Focusing on real solutions to expand access to care
BY JUSTIN OWEN
For years, proponents of expanding government health insurance have consistently and repeatedly criticized state leaders and groups like Beacon for opposing what we have proven to be an unaffordable and immoral Medicaid expansion. Despite failing to advance expansion in Tennessee, they have made this their exclusive focus for increasing access to care in communities across our state. We on the other hand have moved on to real solutions that actually work.
Last year, we highlighted the need for increasing access to telehealth in the wake of the pandemic, which lawmakers addressed in an August special session. And just a few weeks ago, legislators passed a sweeping reform to our certificate of need (CON) laws. CON laws require government permission to add almost any new service, and the process virtually gives their competitors a veto over their ability to expand. Prior to the pandemic, for example, providers couldn’t even add a new hospital bed without first obtaining a CON. Had Gov. Lee not suspended this regulation to fight COVID-19, we almost certainly would have exceeded bed capacity at its peak. If you have to suspend a bad regulation during an emergency, why on earth does that regulation need to exist in good times?
Because the pandemic exposed how ridiculous these laws were, legislators made it a top priority this session to repeal many of them. No longer must hospitals obtain permission to add a new bed, and services like MRI machines can be added without a CON in more communities. Distressed counties struggling to provide affordable care to their citizens won’t require a CON for any service whatsoever. For the CONs that remain, competitors no longer have the upper hand. Previously, our CON laws were structured in a way that’s akin to requiring Chick-fil-a to get permission from McDonald’s to open across the street. Obtaining a CON is now far cheaper with greater fairness. And the head of the agency overseeing this process has been tasked with completely eliminating all of the protectionist aspects of CON in the coming years.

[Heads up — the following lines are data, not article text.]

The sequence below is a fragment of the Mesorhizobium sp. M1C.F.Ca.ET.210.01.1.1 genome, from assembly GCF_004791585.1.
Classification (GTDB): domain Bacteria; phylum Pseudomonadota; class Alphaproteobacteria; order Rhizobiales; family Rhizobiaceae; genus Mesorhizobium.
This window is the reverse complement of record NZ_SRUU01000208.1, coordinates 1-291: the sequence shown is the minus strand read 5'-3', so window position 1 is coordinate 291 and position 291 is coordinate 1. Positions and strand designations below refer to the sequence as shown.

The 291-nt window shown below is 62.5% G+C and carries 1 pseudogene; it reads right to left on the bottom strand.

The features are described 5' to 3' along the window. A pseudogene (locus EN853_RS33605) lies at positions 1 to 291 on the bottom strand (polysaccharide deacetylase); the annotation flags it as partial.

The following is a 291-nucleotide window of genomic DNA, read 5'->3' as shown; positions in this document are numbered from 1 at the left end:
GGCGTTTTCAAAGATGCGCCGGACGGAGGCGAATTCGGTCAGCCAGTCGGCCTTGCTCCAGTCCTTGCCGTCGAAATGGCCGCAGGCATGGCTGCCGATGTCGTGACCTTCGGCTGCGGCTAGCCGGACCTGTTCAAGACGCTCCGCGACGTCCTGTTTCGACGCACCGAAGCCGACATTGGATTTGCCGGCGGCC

On the heels of this reform, one company is increasing its efforts to reopen closed rural hospitals across Tennessee. While the data shows that Medicaid expansion at best delays inevitable hospital closures by a year or two versus non-expansion states, this remains one of the chief complaints of Medicaid expansion advocates. On the other hand, eliminating CON has proven to work. So while the far Left continues to waste ink with what seems like weekly opinion articles decrying the failure of the governor and legislators to expand Medicaid and basically insinuating if not outright calling them murderers, we’re getting to work actually expanding access to quality care for Tennesseans in need.